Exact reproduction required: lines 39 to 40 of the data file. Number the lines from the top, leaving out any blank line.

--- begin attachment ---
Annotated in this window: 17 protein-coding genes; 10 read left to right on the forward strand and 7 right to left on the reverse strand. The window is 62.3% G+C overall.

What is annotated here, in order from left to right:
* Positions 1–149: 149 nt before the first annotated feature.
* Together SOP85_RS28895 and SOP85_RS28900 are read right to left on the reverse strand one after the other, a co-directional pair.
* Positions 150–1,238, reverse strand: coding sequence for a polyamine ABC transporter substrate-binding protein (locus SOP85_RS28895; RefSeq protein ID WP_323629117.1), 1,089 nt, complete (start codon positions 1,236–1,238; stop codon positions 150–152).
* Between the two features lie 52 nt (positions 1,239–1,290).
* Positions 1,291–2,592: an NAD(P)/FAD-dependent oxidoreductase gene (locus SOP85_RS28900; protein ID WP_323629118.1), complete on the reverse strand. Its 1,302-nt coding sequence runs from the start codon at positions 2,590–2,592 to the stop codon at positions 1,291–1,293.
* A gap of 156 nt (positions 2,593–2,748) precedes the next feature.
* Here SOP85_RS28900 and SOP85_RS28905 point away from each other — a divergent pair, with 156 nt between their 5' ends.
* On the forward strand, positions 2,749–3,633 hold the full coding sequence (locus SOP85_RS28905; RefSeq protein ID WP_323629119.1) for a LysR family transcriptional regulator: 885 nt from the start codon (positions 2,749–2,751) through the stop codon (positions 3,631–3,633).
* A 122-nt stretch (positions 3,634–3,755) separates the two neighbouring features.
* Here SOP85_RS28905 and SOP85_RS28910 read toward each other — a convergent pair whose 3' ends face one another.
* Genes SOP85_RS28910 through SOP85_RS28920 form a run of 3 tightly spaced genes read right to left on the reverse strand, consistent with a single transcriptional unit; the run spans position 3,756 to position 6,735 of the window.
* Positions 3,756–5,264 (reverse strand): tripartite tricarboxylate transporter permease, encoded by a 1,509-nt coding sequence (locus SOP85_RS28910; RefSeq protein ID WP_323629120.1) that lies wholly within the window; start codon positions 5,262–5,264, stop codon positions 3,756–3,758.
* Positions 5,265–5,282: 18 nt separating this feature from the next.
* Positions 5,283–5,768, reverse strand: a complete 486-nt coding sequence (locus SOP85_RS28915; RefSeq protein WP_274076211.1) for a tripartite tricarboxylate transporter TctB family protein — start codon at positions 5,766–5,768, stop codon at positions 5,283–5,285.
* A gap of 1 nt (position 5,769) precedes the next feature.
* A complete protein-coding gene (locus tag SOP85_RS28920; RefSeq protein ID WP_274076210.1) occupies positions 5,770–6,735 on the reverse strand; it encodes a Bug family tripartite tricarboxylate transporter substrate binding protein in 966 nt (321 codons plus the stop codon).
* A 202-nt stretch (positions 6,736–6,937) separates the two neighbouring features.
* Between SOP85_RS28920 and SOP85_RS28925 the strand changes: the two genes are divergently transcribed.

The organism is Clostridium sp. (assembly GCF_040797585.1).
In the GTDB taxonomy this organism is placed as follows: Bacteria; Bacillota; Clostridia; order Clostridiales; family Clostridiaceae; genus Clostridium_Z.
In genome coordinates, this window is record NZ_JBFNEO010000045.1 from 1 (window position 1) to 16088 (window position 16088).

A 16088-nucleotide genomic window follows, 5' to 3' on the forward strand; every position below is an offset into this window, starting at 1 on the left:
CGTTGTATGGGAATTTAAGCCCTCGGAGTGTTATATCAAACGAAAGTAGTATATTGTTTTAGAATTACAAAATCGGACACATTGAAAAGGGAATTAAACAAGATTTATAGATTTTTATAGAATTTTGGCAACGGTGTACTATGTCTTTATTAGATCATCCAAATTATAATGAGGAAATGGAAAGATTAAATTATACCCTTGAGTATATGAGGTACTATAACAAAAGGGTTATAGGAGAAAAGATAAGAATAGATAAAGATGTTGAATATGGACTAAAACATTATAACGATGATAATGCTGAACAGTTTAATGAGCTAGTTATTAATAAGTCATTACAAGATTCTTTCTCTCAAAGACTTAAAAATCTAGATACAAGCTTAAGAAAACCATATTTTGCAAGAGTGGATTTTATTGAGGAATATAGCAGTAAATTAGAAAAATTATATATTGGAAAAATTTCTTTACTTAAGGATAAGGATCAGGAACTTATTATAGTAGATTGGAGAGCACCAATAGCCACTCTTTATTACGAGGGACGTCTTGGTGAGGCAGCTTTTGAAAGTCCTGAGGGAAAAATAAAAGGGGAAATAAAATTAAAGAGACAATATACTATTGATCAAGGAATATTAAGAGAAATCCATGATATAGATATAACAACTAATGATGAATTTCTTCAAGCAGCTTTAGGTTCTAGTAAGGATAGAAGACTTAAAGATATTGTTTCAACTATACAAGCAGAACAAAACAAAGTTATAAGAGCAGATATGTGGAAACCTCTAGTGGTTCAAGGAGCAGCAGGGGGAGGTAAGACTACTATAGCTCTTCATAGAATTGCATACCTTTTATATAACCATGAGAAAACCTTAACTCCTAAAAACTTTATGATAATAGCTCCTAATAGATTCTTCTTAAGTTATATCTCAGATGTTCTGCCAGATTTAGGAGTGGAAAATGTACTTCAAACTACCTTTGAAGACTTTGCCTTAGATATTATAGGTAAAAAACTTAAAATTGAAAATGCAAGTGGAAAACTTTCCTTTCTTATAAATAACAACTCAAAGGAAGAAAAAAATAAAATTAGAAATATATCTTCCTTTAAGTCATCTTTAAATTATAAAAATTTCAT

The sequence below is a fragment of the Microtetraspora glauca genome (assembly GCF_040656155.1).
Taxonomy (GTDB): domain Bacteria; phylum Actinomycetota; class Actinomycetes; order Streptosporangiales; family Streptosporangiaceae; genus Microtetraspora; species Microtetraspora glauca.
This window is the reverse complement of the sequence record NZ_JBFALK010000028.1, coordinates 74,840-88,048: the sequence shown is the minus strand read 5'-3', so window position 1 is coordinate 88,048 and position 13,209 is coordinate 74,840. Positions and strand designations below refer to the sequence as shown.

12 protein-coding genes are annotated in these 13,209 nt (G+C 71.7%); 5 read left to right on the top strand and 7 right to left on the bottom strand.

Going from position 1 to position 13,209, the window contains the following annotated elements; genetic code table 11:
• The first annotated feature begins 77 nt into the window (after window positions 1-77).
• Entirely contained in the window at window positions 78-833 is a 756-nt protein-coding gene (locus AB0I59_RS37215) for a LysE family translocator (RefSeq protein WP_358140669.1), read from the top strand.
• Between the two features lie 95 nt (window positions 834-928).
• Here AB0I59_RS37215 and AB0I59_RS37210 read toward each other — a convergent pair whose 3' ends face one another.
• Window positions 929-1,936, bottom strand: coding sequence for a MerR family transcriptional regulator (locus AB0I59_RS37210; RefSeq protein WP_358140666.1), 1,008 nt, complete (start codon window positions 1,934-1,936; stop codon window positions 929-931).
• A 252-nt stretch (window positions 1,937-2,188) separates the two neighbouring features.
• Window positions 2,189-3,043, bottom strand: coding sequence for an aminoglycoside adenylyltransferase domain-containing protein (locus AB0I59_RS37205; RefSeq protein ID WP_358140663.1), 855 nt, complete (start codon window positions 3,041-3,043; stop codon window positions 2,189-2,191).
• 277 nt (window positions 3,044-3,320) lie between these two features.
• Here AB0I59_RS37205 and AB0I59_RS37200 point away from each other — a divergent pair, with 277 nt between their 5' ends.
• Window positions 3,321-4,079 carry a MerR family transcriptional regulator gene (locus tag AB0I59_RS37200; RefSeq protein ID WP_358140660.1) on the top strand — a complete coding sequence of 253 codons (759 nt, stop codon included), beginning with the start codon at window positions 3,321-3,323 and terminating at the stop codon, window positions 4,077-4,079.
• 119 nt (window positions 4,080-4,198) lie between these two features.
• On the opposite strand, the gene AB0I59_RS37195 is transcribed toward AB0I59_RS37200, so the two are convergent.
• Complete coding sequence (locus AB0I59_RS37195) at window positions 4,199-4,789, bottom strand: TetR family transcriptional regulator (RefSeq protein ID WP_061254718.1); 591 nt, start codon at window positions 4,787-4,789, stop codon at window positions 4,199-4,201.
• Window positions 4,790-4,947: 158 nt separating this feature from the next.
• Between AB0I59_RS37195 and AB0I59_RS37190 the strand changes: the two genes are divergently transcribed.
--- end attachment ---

• Here AB0I59_RS37205 and AB0I59_RS37200 point away from each other — a divergent pair, with 277 nt between their 5' ends.
• Window positions 3,321-4,079 carry a MerR family transcriptional regulator gene (locus tag AB0I59_RS37200; RefSeq protein ID WP_358140660.1) on the top strand — a complete coding sequence of 253 codons (759 nt, stop codon included), beginning with the start codon at window positions 3,321-3,323 and terminating at the stop codon, window positions 4,077-4,079.